Wednesday, November 16, 2011

Dodging a second bullet (and a snippy response from SNAP)

Bp. Robert W. Finn

The Kansas City Star reports that Bp. Robert Finn has entered into an agreement with Clay County prosecutor Daniel White for a diversion program. The program consists of monthly meetings with White to discuss any allegations against Kansas City-St. Joseph Diocese clergy or staff, as well as the steps taken. Reporters Glenn E. Rice, Judy L. Thomas and Mark Morris note, "Other Catholic dioceses around the country also have averted criminal prosecution by striking agreements with authorities, including Manchester, N.H., Phoenix, Cincinnati and Santa Rosa, Calif."

Bishop Finn has already pleaded not guilty to a misdemeanor charge of failure to report in his handling of the allegation of child pornography against Fr. Shawn Ratigan, now in federal custody. This charge, in Jackson County, is not affected by the agreement with Clay County.

SNAP board member Peter Isely complains, “Finn has now done here what bishops have almost always done — make any promises, payment or plea deal to avoid having to face tough questions in open court about their disgraceful and irresponsible deception. Catholics, citizens and children need and deserve the truth. The truth surfaces in court. That’s what bishops work overtime to avoid. And that’s what Finn has achieved here — he’s taken the cheap, easy, convenient way out, avoiding real scrutiny and concealing damaging misdeeds.”



Isely's rant, with its conspiracy-theorist overtones, is misplaced. The program was put together with the full consent and participation of prosecutor White; surely if it was his intention to mount a full-scale assault against +Finn, there would be no discussion of such a program, far less an agreement. Moreover, we're talking misdemeanor charges in county courts, not a RICO indictment in the federal system. As long as +Finn still faces court action in Jackson Co., it's not clear what truth would have come out in Clay County that won't come out in Jackson.

Indeed, it's not clear what truth is being "hidden". Contrary to Isley's idealistic rhetoric, trial is not where truth is discovered. Rather, trial is for securing a criminal conviction; indeed, as we saw in the O. J. Simpson double-homicide case, truth can be (and often is) obscured in the trial process. If either county prosecutor or the federal government were certain of any criminal deceptiveness on the part of +Finn or his staff, we wouldn't be looking at mere misdemeanor charges. As usual, a member of SNAP has succeeded in making the victim-advocacy group appear not righteous but rather petty, petulant and ridiculous.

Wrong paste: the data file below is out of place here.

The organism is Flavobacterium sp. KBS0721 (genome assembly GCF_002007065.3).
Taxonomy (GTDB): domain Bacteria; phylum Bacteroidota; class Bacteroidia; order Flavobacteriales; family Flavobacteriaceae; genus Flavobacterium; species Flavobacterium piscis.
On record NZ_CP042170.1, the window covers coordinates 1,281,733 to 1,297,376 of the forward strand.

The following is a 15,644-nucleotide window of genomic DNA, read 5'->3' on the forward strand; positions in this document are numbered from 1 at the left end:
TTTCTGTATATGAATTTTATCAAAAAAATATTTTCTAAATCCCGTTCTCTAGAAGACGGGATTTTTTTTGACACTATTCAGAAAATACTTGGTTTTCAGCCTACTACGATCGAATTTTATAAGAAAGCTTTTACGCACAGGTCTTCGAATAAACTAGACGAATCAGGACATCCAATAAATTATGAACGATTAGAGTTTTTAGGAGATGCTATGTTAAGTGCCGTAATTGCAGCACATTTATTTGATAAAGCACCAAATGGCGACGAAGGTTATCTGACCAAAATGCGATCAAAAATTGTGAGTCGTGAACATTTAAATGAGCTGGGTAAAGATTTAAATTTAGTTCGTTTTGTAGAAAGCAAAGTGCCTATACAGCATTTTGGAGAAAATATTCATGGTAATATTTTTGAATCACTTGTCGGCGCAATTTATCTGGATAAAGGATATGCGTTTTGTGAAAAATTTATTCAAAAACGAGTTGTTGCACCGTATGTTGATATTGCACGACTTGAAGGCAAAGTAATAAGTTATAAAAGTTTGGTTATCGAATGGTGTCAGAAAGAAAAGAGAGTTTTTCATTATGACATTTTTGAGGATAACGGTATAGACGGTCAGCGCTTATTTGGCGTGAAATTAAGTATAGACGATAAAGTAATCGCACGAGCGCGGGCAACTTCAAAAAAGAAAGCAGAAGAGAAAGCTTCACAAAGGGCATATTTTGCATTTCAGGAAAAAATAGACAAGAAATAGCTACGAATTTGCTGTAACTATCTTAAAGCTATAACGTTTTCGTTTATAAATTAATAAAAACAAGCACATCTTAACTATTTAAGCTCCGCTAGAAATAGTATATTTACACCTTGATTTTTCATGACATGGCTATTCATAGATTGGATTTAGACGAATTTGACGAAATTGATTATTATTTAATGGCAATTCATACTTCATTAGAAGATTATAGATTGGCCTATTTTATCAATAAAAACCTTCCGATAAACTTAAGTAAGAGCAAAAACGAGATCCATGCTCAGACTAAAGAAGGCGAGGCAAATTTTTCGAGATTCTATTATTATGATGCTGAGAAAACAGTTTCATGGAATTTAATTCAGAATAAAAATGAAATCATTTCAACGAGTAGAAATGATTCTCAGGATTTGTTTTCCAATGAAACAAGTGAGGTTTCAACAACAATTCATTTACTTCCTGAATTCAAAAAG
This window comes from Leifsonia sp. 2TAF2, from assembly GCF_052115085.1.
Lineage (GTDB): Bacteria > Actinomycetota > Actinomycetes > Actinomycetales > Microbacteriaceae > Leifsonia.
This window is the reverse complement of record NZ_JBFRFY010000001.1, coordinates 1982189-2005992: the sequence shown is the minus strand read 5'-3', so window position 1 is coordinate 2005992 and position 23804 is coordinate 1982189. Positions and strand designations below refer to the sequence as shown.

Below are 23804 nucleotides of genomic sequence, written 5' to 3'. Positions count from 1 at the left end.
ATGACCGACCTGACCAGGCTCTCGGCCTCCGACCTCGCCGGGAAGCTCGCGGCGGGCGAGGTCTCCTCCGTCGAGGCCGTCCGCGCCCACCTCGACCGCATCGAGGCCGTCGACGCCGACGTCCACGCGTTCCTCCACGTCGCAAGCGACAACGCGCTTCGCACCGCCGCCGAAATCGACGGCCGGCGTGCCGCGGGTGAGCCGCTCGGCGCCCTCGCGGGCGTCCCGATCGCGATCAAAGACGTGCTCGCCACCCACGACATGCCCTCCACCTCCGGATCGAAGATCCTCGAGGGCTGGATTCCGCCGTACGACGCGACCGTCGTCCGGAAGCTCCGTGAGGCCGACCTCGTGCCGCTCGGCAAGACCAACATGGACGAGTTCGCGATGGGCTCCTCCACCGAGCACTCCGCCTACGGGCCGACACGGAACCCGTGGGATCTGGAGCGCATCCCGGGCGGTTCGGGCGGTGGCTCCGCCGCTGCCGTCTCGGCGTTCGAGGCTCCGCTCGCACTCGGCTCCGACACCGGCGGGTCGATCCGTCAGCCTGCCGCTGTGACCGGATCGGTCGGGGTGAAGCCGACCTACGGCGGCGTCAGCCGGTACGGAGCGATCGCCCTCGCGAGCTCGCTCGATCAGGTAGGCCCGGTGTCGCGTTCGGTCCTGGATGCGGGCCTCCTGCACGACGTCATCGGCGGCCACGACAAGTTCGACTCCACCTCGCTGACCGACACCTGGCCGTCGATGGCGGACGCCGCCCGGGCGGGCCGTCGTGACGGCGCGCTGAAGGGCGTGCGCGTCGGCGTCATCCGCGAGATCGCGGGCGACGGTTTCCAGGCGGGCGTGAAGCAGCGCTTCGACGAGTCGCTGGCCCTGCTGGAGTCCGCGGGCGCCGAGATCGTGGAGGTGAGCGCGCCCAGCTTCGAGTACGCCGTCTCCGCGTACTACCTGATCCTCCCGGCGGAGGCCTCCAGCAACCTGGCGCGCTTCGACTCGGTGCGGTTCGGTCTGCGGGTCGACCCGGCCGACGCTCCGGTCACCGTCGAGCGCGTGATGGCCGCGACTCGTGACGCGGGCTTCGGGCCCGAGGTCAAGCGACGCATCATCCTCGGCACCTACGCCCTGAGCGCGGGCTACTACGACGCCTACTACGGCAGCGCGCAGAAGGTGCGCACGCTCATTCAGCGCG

Which is not to say that the Ordinary of KC-Saint Joe is therefore off the hook. The Blogger Who Must Not Be Named observes anent the Penn State scandal:
 
I find it stunning–still, after all these years of appalling revelations from Catholics (both ass-covering bishops and laity who did nothing when the abuse against their own children was discovered)–that people need to be told, “When a crime is committed against a kid, you call the cops.” If it were an isolated incident, that would be one thing. But that this happens over and over across a wide cross-section of people having nothing in common but membership in the species homo sapiens, I start to wonder what it is about us that makes us hesitate to confront the face of outrageous evil.

Indeed, "if the Milgram experiments are any indication, a huge percentage of people are pretty well programmed to avoid trouble with authority figures rather than open a can of whupass." It's much easier to talk like a Barney Badass than it is to drop a dime on someone you know and care about. Just ask David Clohessy, who despite his self-righteous indignation with bishops and priests the country over could not make himself report his own brother Kevin, a priest who was accused of molesting students.

It's easy to vilify a stranger or an Authority Figure for not doing the right thing. It's hard to do the right thing when people you love and trust will be destroyed by it. And that's how crimes like sexual abuse and child pornography can survive even in a child-friendly society, let alone a culture that views children as consumer products (like ours).